Structural, mechanical and physical characterization of the obtained polymers was conducted in order to compare with commercial materials.

The materials used were as follows. PLA, PS and PET resins (Wilkinson Industries, Inc., Fort Calhoun, Nebr.); β-cyclodextrins (>99%) (β-CDs) (Wacker Chemical Corporation, Adrian, Mich.); 2E-hexenal (>95%, Food grade) (Sigma-Aldrich Corp., Saint Louis, Mo.); high purity gases N2, CO2, (Linde Gas, LLC, (Independence, Ohio); and compressed O2 (Aga Specialty Gas, Inc., (Cleveland, Ohio).

The synthesis of the β-CD-2E-Hexenal Inclusion Complexes (ICs) was carried out as follows. A β-CDs /water solution (1:1 M) was prepared by using co-precipitation technique. The antifungal volatile 2E-hexenal was slowly released into the solution and then that stirred during several hours. Finally, the sample was centrifuged and the precipitate obtained was dried overnight. All samples were kept in hermetically sealed flasks at 23° C. still those being used.

A sample was prepared as follows. The polymeric material and β-CDs or ICs were weighed as per the calculated compositions (see Table II) and mixed together and fed to the extruder barrel of a micro twin screw extruder equipped with an Injection molder system (TS/I-02, DSM, The Netherlands).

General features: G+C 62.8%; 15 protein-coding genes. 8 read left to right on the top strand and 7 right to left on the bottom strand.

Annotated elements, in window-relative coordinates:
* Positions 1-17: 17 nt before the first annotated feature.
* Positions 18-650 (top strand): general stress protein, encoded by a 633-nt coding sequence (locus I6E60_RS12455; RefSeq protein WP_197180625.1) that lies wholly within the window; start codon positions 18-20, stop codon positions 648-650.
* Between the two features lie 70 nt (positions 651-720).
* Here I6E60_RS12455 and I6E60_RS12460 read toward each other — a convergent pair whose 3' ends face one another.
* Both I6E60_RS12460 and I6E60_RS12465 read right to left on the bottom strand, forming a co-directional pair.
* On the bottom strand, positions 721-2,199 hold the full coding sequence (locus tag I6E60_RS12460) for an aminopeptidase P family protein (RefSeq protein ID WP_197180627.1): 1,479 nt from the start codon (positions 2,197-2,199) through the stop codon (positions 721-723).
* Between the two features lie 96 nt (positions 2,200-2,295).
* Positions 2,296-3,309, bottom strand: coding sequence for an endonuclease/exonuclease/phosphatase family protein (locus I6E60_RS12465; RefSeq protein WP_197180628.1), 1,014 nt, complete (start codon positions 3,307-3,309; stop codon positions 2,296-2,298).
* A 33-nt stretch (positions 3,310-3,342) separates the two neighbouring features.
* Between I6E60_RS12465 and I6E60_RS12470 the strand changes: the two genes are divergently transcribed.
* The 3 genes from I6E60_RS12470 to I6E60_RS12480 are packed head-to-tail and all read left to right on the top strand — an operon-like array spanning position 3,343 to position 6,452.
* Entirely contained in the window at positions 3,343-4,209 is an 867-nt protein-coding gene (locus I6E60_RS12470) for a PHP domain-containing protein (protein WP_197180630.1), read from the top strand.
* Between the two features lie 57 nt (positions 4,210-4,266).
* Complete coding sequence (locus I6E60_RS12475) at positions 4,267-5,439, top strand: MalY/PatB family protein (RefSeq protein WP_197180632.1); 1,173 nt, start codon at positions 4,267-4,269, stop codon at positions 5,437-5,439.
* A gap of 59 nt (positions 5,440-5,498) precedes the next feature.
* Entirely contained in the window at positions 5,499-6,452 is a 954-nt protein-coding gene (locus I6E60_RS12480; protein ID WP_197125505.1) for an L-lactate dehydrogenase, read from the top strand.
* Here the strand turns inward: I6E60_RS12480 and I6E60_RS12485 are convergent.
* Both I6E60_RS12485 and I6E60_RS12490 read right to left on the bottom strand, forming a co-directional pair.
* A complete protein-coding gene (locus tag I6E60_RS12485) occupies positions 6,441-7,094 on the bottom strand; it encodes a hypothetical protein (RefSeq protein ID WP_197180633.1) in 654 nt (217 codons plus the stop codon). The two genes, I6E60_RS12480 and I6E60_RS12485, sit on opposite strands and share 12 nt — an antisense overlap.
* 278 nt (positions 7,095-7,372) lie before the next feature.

TABLE II Sample Code Polymer (%) β-CDs (%) Antifungal volatile PET 100 0 None PET 15% BCD 85 15 None PS 100 0 None PS 15% BCD 85 15 None PLA 100 0 None PLA 15% BCD 85 15 None PLA 30% BCD 70 30 None PLA 15% BCD2EH 85 15 2E-hexenal PLA 30% BCD2EH 70 30 2E-hexenal

After extrusion, the materials were transferred through a preheated cylinder to the mini injection molder to prepare bar- and disk-shaped specimens for various analyses.

The barrier measurements were conducted as follows. The disk-shaped specimens were melted and pressed into films using a hydraulic press (Hydraulic unit model #3925, Caver Laboratory equipment, Wabash, Ind.). The films thickness (5-10 films) was measured using a TMI 549M micrometer (Testing Machines, Inc., Amityville, N.Y.) according to ASTM D374-99. The water vapor transmission rates (WVTR) were measured in accordance to ASTM F1249·06 (4) using a Permatran W Model 3/33 Water Permeability Analyzer (Mocon, Minneapolis, Minn.) at 37.8° C. and 100% RH). The CO2 transmission rates (CO2TR) were measured in accordance to ASTM F2476-05 using a Permatran CTM Model 4/41 (Mocon, Minneapolis, Minn.) at 23° C. and 0% RH. The oxygen transmission rates (OTR) were measured in accordance to ASTM D3985-05 using an 8001 Oxygen Permeation Analyzer (Mocon, Minneapolis, Minn.) at 23° C. and 0% RH. In all cases, the films area analyzed was 2.54 cm2.

The mechanical properties of the films were measured as follows. DMA was carried out using a TA Instruments Model Q 800 dynamic mechanical analyzer to characterize and to compare the viscoelastic nature of the blends against plain polymers. Storage modulus (E′) and loss modulus (E″) were measured as a function of temperature in accordance to ASTM D4065-06. The analyzer was a equipped a single cantilever fixture. The heat deflection temperature (HDT) was determined using a double cantilever. All specimens were injection-molded and were approximately 17.50 mm long, 12.03 mm wide, and 2.00 mm thick.